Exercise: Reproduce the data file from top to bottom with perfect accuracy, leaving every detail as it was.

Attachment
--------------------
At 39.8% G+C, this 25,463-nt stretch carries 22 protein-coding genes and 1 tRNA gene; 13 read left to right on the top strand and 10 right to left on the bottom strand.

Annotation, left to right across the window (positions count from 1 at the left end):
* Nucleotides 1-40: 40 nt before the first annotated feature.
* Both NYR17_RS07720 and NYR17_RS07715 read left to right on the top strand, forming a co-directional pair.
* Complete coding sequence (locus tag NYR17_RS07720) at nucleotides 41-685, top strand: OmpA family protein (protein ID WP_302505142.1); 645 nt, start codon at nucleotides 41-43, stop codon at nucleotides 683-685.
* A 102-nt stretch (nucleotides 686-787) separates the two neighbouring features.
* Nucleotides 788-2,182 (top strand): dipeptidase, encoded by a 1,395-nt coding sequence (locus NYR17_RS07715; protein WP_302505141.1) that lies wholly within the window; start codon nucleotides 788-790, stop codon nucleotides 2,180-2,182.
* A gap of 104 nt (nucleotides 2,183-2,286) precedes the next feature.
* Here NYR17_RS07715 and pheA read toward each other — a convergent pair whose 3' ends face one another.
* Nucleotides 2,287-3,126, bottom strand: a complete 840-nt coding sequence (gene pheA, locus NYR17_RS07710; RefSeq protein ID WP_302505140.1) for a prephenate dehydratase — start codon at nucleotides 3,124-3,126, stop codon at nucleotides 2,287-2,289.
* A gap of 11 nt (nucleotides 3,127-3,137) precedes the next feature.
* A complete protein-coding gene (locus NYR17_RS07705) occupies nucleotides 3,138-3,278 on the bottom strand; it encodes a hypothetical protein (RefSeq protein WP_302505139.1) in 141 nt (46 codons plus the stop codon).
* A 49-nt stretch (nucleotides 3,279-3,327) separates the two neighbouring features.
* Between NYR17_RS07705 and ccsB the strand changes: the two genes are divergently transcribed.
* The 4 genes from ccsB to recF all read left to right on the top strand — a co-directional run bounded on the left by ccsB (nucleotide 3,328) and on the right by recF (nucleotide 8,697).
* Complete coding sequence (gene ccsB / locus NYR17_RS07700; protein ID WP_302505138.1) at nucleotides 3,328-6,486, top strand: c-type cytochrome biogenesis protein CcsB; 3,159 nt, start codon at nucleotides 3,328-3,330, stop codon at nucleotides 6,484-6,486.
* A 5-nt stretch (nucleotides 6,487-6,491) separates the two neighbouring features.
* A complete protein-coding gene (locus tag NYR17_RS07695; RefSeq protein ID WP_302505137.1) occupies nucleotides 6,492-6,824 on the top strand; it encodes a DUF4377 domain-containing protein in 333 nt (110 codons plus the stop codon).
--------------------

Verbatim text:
At 39.8% G+C, this 25,463-nt stretch carries 22 protein-coding genes and 1 tRNA gene; 13 read left to right on the top strand and 10 right to left on the bottom strand.

Annotation, left to right across the window (positions count from 1 at the left end):
* Nucleotides 1-40: 40 nt before the first annotated feature.
* Both NYR17_RS07720 and NYR17_RS07715 read left to right on the top strand, forming a co-directional pair.
* Complete coding sequence (locus tag NYR17_RS07720) at nucleotides 41-685, top strand: OmpA family protein (protein ID WP_302505142.1); 645 nt, start codon at nucleotides 41-43, stop codon at nucleotides 683-685.
* A 102-nt stretch (nucleotides 686-787) separates the two neighbouring features.
* Nucleotides 788-2,182 (top strand): dipeptidase, encoded by a 1,395-nt coding sequence (locus NYR17_RS07715; protein WP_302505141.1) that lies wholly within the window; start codon nucleotides 788-790, stop codon nucleotides 2,180-2,182.
* A gap of 104 nt (nucleotides 2,183-2,286) precedes the next feature.
* Here NYR17_RS07715 and pheA read toward each other — a convergent pair whose 3' ends face one another.
* Nucleotides 2,287-3,126, bottom strand: a complete 840-nt coding sequence (gene pheA, locus NYR17_RS07710; RefSeq protein ID WP_302505140.1) for a prephenate dehydratase — start codon at nucleotides 3,124-3,126, stop codon at nucleotides 2,287-2,289.
* A gap of 11 nt (nucleotides 3,127-3,137) precedes the next feature.
* A complete protein-coding gene (locus NYR17_RS07705) occupies nucleotides 3,138-3,278 on the bottom strand; it encodes a hypothetical protein (RefSeq protein WP_302505139.1) in 141 nt (46 codons plus the stop codon).
* A 49-nt stretch (nucleotides 3,279-3,327) separates the two neighbouring features.
* Between NYR17_RS07705 and ccsB the strand changes: the two genes are divergently transcribed.
* The 4 genes from ccsB to recF all read left to right on the top strand — a co-directional run bounded on the left by ccsB (nucleotide 3,328) and on the right by recF (nucleotide 8,697).
* Complete coding sequence (gene ccsB / locus NYR17_RS07700; protein ID WP_302505138.1) at nucleotides 3,328-6,486, top strand: c-type cytochrome biogenesis protein CcsB; 3,159 nt, start codon at nucleotides 3,328-3,330, stop codon at nucleotides 6,484-6,486.
* A 5-nt stretch (nucleotides 6,487-6,491) separates the two neighbouring features.
* A complete protein-coding gene (locus tag NYR17_RS07695; RefSeq protein ID WP_302505137.1) occupies nucleotides 6,492-6,824 on the top strand; it encodes a DUF4377 domain-containing protein in 333 nt (110 codons plus the stop codon).